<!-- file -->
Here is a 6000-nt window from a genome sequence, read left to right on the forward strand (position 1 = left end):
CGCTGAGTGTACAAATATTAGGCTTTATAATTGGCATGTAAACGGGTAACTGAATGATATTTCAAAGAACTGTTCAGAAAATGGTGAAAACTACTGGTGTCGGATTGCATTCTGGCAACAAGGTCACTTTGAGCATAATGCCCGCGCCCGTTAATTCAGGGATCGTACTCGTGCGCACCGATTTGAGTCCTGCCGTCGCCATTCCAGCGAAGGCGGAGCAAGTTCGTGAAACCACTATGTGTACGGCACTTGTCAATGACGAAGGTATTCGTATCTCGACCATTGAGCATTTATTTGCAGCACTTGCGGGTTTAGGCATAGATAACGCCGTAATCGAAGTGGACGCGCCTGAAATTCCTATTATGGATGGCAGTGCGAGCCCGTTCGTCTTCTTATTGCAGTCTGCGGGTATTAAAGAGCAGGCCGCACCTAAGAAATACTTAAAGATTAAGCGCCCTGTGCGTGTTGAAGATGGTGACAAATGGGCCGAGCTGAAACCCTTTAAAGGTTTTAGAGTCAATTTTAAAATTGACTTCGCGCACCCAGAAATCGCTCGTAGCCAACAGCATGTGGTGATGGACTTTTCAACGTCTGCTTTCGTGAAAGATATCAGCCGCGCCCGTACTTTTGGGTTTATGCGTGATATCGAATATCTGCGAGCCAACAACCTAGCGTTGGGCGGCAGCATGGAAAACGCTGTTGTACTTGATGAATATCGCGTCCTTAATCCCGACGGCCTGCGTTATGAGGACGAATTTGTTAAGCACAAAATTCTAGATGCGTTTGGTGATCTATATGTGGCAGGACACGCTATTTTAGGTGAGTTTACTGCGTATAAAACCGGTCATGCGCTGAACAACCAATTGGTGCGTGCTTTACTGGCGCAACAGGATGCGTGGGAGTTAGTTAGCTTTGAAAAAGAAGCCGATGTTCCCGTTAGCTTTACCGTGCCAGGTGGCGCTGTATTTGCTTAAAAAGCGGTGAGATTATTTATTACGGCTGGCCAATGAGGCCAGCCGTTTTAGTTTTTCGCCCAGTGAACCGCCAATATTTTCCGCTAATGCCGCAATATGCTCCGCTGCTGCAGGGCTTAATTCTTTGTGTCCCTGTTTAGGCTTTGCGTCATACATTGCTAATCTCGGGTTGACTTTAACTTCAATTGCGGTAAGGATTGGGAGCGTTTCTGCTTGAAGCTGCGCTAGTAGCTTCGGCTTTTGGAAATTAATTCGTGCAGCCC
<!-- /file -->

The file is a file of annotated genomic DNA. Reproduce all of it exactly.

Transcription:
Here is a 6000-nt window from a genome sequence, read left to right on the forward strand (position 1 = left end):
CGCTGAGTGTACAAATATTAGGCTTTATAATTGGCATGTAAACGGGTAACTGAATGATATTTCAAAGAACTGTTCAGAAAATGGTGAAAACTACTGGTGTCGGATTGCATTCTGGCAACAAGGTCACTTTGAGCATAATGCCCGCGCCCGTTAATTCAGGGATCGTACTCGTGCGCACCGATTTGAGTCCTGCCGTCGCCATTCCAGCGAAGGCGGAGCAAGTTCGTGAAACCACTATGTGTACGGCACTTGTCAATGACGAAGGTATTCGTATCTCGACCATTGAGCATTTATTTGCAGCACTTGCGGGTTTAGGCATAGATAACGCCGTAATCGAAGTGGACGCGCCTGAAATTCCTATTATGGATGGCAGTGCGAGCCCGTTCGTCTTCTTATTGCAGTCTGCGGGTATTAAAGAGCAGGCCGCACCTAAGAAATACTTAAAGATTAAGCGCCCTGTGCGTGTTGAAGATGGTGACAAATGGGCCGAGCTGAAACCCTTTAAAGGTTTTAGAGTCAATTTTAAAATTGACTTCGCGCACCCAGAAATCGCTCGTAGCCAACAGCATGTGGTGATGGACTTTTCAACGTCTGCTTTCGTGAAAGATATCAGCCGCGCCCGTACTTTTGGGTTTATGCGTGATATCGAATATCTGCGAGCCAACAACCTAGCGTTGGGCGGCAGCATGGAAAACGCTGTTGTACTTGATGAATATCGCGTCCTTAATCCCGACGGCCTGCGTTATGAGGACGAATTTGTTAAGCACAAAATTCTAGATGCGTTTGGTGATCTATATGTGGCAGGACACGCTATTTTAGGTGAGTTTACTGCGTATAAAACCGGTCATGCGCTGAACAACCAATTGGTGCGTGCTTTACTGGCGCAACAGGATGCGTGGGAGTTAGTTAGCTTTGAAAAAGAAGCCGATGTTCCCGTTAGCTTTACCGTGCCAGGTGGCGCTGTATTTGCTTAAAAAGCGGTGAGATTATTTATTACGGCTGGCCAATGAGGCCAGCCGTTTTAGTTTTTCGCCCAGTGAACCGCCAATATTTTCCGCTAATGCCGCAATATGCTCCGCTGCTGCAGGGCTTAATTCTTTGTGTCCCTGTTTAGGCTTTGCGTCATACATTGCTAATCTCGGGTTGACTTTAACTTCAATTGCGGTAAGGATTGGGAGCGTTTCTGCTTGAAGCTGCGCTAGTAGCTTCGGCTTTTGGAAATTAATTCGTGCAGCCC